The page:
The simplicity of making beats with producer Farhot
His beats are raw, simple and downright dirty; it’s no surprise that Farhot the German/Afghan producer has 5 platinum awards under his belt. His music is similiar to the likes of Dilla/Madlib and Premier with his own twist. Although the name may not ring a bell, you may have heard his work with artists’ such as Talib Kweli and Ms Dynamite. Farhot resides in Hamburg, Germany and his recent and first release "Kabul Fire Vol.1," is an instrumental LP dedication to his families in his hometown Kabul, Afganistan. On his quest to take over the music scene we chat to Farhot about what it was like working with Talib, the importance of putting his Afghan roots in his music and his love for simplicity. Margaret Tra.
So you've finally decided to drift on your own with your latest Kabul Fire, what made you come to that decision?
Jakarta Records had the idea to release some of my instrumentals. I've never thought of this, as Jannis said he would press vinyl’s I was down with it.
What's it like working with Talib Kweli and Ms. Dynamite?
It was very easy because we look into same directions musically. I'm happy to make music with both.
You can definitely hear your roots within the beats, how does it make you feel to produce something that represents you?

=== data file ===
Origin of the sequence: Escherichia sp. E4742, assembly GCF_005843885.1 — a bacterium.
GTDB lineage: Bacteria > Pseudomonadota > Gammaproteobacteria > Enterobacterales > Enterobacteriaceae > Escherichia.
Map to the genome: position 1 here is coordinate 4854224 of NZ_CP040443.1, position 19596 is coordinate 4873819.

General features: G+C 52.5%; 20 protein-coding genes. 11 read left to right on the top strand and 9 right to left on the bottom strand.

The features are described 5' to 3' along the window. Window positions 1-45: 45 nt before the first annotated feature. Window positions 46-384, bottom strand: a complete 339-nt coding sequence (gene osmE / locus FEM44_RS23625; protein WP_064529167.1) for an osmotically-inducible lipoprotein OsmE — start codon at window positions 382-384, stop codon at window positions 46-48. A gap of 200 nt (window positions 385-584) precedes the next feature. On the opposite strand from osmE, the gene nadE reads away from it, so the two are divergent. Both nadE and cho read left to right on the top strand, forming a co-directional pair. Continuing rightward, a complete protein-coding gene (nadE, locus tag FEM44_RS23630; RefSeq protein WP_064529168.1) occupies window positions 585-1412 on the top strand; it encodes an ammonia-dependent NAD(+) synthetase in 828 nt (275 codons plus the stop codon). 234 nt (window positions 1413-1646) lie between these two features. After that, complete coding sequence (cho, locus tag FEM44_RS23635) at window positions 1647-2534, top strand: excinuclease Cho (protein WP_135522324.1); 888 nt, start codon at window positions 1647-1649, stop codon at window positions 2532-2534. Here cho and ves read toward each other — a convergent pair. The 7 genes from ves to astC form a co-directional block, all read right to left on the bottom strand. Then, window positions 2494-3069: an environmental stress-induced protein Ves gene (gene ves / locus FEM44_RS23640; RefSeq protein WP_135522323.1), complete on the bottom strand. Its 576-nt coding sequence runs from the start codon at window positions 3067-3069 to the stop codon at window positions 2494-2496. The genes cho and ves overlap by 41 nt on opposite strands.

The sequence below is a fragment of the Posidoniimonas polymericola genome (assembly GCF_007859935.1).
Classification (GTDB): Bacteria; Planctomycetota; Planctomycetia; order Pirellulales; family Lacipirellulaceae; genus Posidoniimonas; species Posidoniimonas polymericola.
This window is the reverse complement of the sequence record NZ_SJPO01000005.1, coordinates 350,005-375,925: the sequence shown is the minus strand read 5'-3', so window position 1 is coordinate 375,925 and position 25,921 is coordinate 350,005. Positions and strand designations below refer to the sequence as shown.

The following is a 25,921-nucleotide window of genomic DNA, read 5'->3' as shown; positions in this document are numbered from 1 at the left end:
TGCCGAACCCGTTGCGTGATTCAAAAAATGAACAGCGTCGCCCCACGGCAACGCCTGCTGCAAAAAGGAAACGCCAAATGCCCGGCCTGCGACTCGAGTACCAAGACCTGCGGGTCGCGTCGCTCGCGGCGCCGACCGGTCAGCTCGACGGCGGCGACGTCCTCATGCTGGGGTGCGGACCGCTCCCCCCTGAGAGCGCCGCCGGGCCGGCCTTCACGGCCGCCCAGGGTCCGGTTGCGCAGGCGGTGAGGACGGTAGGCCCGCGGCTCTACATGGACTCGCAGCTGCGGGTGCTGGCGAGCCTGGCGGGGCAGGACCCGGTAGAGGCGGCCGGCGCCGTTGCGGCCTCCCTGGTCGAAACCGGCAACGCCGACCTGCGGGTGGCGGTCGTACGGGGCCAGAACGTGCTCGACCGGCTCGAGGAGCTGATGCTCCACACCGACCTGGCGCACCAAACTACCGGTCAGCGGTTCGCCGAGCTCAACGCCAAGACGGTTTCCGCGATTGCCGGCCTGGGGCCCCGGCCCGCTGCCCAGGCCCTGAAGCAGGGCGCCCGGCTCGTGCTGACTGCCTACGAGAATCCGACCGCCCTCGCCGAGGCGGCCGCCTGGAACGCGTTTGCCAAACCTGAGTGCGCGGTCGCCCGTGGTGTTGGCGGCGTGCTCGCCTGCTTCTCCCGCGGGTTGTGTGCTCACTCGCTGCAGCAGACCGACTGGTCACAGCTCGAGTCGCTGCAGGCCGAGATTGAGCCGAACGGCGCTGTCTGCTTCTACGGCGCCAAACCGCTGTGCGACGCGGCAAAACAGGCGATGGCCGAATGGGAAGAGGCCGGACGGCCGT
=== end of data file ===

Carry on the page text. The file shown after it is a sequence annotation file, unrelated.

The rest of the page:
This instrumental project represents my love for a certain style of hip hop. It’s a warm sound, simple, dirty beats. I like the idea of doing projects just like that, not over thinking stuff. This is for the few people who love that old hip hop sound. It doesn't come with any other expectations. Just music for the music lovers.
You have 5 platinum records, first of all congratulations, how did they come about? How does it make you feel to have them?
Doing what I love is my biggest success.
Love the album art cover, tell us about it.
Its Afghan clichés combined on the cover of my instrumental project. Elsa Klever made it a masterpiece. Elsa does a lot of children's books. I'm a big fan of her work.
The track you're most proud of from your LP Kabul Fire?
I like f*** the money because I'm sure everybody sometimes feels like saying f*** the money. Love the beat being so raw in the instrumental verses. Maybe I'm going make vocal version too with rappers in the verses.
What's next for you?
Working on the greatest music I've ever made and its videos.
What stimulates your soul?
Many things. Music is definitely playing a big part
Purchase the LP here.